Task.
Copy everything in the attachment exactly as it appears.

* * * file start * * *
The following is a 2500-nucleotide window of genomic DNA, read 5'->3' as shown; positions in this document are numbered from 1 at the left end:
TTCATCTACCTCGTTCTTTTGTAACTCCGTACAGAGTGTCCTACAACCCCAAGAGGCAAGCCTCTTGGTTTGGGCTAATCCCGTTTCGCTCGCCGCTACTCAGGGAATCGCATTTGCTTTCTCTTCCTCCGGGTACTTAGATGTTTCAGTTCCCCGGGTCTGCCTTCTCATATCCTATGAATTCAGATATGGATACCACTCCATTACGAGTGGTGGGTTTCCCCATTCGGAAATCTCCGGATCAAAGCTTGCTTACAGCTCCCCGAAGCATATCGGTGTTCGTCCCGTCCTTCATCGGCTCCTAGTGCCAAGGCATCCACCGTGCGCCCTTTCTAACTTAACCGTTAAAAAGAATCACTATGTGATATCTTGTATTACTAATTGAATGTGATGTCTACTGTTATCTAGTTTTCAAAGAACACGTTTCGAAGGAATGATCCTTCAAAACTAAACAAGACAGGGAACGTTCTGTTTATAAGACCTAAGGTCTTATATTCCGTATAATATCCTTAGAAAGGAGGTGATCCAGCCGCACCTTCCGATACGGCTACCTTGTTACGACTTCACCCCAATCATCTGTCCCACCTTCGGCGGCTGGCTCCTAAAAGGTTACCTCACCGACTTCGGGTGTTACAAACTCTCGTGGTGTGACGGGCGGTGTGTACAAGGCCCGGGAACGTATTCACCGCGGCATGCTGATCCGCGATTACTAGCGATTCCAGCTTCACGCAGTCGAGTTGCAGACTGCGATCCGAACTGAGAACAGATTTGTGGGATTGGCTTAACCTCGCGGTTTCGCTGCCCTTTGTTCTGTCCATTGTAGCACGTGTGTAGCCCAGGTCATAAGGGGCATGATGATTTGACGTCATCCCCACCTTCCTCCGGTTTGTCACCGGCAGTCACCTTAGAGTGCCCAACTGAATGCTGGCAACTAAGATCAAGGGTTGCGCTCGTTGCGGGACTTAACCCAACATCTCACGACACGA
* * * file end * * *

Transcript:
The following is a 2500-nucleotide window of genomic DNA, read 5'->3' as shown; positions in this document are numbered from 1 at the left end:
TTCATCTACCTCGTTCTTTTGTAACTCCGTACAGAGTGTCCTACAACCCCAAGAGGCAAGCCTCTTGGTTTGGGCTAATCCCGTTTCGCTCGCCGCTACTCAGGGAATCGCATTTGCTTTCTCTTCCTCCGGGTACTTAGATGTTTCAGTTCCCCGGGTCTGCCTTCTCATATCCTATGAATTCAGATATGGATACCACTCCATTACGAGTGGTGGGTTTCCCCATTCGGAAATCTCCGGATCAAAGCTTGCTTACAGCTCCCCGAAGCATATCGGTGTTCGTCCCGTCCTTCATCGGCTCCTAGTGCCAAGGCATCCACCGTGCGCCCTTTCTAACTTAACCGTTAAAAAGAATCACTATGTGATATCTTGTATTACTAATTGAATGTGATGTCTACTGTTATCTAGTTTTCAAAGAACACGTTTCGAAGGAATGATCCTTCAAAACTAAACAAGACAGGGAACGTTCTGTTTATAAGACCTAAGGTCTTATATTCCGTATAATATCCTTAGAAAGGAGGTGATCCAGCCGCACCTTCCGATACGGCTACCTTGTTACGACTTCACCCCAATCATCTGTCCCACCTTCGGCGGCTGGCTCCTAAAAGGTTACCTCACCGACTTCGGGTGTTACAAACTCTCGTGGTGTGACGGGCGGTGTGTACAAGGCCCGGGAACGTATTCACCGCGGCATGCTGATCCGCGATTACTAGCGATTCCAGCTTCACGCAGTCGAGTTGCAGACTGCGATCCGAACTGAGAACAGATTTGTGGGATTGGCTTAACCTCGCGGTTTCGCTGCCCTTTGTTCTGTCCATTGTAGCACGTGTGTAGCCCAGGTCATAAGGGGCATGATGATTTGACGTCATCCCCACCTTCCTCCGGTTTGTCACCGGCAGTCACCTTAGAGTGCCCAACTGAATGCTGGCAACTAAGATCAAGGGTTGCGCTCGTTGCGGGACTTAACCCAACATCTCACGACACGA